SAN JOSE (CBS SF) – A jury awarded a total of $102.5 million to two women who sued their local school district after they were both molested by a popular music teacher years ago while they attended a San Jose middle school.
The two victims sued the Union School District after they were sexually assaulted by band teacher Samuel Neipp from 2009-2017. The lawsuit accused the school district of ignoring numerous warnings about Neipp's behavior and prioritizing the reputation of the school band.
"These young women are the true heroes in this story. This verdict proves that members of our community will not tolerate school districts that put the image and reputation of the school over the safety of children from sexual abuse," said Lauren Cerri, who represented one victim who was awarded $65 million. The other victim was awarded $37.5 million.
The two plaintiffs were students at Dartmouth Middle School when Neipp, a music teacher in his late 20s, began grooming them "by sending text messages, emails and regularly spending time alone with each of them in his classroom," according to a statement from the plaintiffs' attorneys.
"This escalated to sexually suggestive remarks, holding their hands, and kissing and touching them while they each were alone on separate occasions in his classroom," the statement read.
According to the lawsuit, school administrators received concerns from a parent that Neipp was sending inappropriate text messages to her 13-year-old daughter in 2010. Then again, in 2013, another parent brought inappropriate text messages between Neipp and her 13-year-old daughter to the attention of the principal and other school district administrators.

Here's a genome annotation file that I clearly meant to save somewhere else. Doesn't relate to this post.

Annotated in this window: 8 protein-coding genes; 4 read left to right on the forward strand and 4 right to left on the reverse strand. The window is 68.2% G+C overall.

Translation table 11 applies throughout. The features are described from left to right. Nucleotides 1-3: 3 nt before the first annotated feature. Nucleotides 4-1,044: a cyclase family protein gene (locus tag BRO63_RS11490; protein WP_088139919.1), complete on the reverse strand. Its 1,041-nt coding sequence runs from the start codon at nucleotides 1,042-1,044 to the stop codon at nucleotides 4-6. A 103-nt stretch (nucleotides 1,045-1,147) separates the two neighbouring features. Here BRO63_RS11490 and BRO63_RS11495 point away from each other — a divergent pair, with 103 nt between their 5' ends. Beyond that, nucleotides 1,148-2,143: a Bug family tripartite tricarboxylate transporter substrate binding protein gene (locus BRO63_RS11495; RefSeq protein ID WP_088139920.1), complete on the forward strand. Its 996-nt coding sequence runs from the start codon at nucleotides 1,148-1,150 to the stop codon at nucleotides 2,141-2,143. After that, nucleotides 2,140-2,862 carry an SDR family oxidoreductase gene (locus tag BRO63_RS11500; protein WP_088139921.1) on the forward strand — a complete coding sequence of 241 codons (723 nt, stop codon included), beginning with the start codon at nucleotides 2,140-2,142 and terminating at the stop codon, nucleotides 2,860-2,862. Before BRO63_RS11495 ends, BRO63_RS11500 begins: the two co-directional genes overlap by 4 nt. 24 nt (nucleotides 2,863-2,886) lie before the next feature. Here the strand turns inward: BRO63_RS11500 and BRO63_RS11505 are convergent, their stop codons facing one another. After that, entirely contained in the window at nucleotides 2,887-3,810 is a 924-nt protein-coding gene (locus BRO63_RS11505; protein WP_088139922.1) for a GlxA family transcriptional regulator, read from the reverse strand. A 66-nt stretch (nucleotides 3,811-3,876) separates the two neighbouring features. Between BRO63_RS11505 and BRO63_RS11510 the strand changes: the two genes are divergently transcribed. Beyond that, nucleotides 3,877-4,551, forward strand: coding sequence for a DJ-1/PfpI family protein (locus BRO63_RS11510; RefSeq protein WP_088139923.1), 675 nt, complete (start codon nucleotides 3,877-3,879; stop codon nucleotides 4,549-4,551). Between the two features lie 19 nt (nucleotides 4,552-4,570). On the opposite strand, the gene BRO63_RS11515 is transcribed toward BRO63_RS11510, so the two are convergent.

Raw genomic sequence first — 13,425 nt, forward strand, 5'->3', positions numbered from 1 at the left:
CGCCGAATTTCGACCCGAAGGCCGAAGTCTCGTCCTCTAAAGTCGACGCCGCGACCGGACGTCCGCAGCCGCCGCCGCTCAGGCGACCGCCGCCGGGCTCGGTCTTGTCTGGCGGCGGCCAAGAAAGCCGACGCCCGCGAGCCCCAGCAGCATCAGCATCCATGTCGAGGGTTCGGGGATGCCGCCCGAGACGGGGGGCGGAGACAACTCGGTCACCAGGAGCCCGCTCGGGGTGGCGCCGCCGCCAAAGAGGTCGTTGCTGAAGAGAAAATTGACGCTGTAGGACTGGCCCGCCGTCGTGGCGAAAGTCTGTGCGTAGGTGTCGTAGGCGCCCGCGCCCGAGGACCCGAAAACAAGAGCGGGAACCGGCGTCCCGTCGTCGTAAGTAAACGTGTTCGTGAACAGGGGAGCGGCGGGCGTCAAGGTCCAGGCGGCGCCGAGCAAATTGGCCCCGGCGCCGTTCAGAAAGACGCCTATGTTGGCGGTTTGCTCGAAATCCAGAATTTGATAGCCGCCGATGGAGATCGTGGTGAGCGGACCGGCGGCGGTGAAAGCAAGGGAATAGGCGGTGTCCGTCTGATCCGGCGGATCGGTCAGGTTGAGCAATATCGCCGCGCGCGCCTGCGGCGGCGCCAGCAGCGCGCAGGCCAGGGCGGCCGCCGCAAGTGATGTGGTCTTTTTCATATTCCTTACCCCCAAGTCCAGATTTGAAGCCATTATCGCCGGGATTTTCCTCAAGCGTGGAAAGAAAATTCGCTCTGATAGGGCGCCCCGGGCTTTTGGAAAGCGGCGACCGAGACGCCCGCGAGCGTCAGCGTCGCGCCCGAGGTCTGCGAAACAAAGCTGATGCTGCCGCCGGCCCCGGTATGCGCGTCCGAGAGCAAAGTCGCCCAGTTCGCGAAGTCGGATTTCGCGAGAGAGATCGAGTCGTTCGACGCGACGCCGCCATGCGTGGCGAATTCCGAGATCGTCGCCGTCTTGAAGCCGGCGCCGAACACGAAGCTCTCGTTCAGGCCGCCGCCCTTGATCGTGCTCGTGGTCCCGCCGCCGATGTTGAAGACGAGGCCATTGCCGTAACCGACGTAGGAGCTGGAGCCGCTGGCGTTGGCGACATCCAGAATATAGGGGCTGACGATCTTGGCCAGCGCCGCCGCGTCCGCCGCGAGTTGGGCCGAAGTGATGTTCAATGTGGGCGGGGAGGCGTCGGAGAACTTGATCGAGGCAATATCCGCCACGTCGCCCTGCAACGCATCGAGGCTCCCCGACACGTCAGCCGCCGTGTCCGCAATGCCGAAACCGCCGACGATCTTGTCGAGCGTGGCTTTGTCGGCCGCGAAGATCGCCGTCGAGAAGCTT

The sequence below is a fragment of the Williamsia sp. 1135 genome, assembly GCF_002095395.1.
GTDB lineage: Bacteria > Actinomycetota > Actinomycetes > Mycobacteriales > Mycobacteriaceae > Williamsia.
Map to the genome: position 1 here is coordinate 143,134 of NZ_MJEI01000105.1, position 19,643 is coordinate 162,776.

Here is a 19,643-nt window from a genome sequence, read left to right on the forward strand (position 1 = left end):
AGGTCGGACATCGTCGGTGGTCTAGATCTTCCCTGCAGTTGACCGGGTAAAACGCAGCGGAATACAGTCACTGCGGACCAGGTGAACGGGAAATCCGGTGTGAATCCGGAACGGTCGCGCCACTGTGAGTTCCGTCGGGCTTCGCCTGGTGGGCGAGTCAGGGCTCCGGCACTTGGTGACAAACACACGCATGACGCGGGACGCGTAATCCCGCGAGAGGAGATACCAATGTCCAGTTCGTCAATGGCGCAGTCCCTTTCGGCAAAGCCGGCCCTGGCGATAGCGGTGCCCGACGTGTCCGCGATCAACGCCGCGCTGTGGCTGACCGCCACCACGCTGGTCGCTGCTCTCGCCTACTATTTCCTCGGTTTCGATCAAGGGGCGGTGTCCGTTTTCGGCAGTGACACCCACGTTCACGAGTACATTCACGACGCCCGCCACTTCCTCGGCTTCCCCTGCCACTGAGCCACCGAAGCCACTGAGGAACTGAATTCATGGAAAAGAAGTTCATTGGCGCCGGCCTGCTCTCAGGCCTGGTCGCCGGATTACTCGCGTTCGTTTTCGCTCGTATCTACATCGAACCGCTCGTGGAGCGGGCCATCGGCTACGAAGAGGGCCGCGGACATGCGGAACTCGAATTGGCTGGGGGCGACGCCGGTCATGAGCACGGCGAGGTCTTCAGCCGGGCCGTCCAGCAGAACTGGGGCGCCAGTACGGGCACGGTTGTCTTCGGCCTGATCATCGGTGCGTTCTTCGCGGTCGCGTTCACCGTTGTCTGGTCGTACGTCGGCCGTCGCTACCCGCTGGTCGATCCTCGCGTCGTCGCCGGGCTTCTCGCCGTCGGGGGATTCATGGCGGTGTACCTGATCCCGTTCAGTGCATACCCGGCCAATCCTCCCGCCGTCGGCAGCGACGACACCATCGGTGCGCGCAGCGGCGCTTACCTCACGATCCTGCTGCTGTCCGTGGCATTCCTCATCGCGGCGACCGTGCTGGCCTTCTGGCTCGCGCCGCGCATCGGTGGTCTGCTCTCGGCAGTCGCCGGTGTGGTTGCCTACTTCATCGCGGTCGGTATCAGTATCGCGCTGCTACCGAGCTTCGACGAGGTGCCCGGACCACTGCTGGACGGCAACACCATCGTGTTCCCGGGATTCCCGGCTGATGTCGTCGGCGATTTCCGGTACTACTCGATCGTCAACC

"The district did nothing to increase the supervision of Neipp or the students in response to these complaints and instead gave the music teacher tenure and recognition as its Teacher of the Year," the statement read.
In 2017, Neipp was arrested and charged with several felonies related to sexual abuse. He pled no contest. A jury sentenced him to 52 years in prison.
Despite Neipp's arrest, retired school and district administrators continued to praise his tenure, "dismissing the multiple red flags that Neipp was a sexual predator and that the band program's success came at the cost of the abuse of multiple students. These same witnesses attended closing arguments in support of the District's defense," the statement read.
"No one should have to endure what these two young women went through to obtain justice," said Natalie Weatherford, the other attorney in the trial. "For years the District turned a blind eye to parent and student complaints that Neipp was a sexual predator. Even more outrageous is that the District gave Neipp tenure and awarded him Teacher of the Year after receiving detailed complaints that he was targeting and boundary crossing with several middle school girls. This verdict should be a wake-up call to all schools in America that they need to put an end to teacher-student sexual abuse now."
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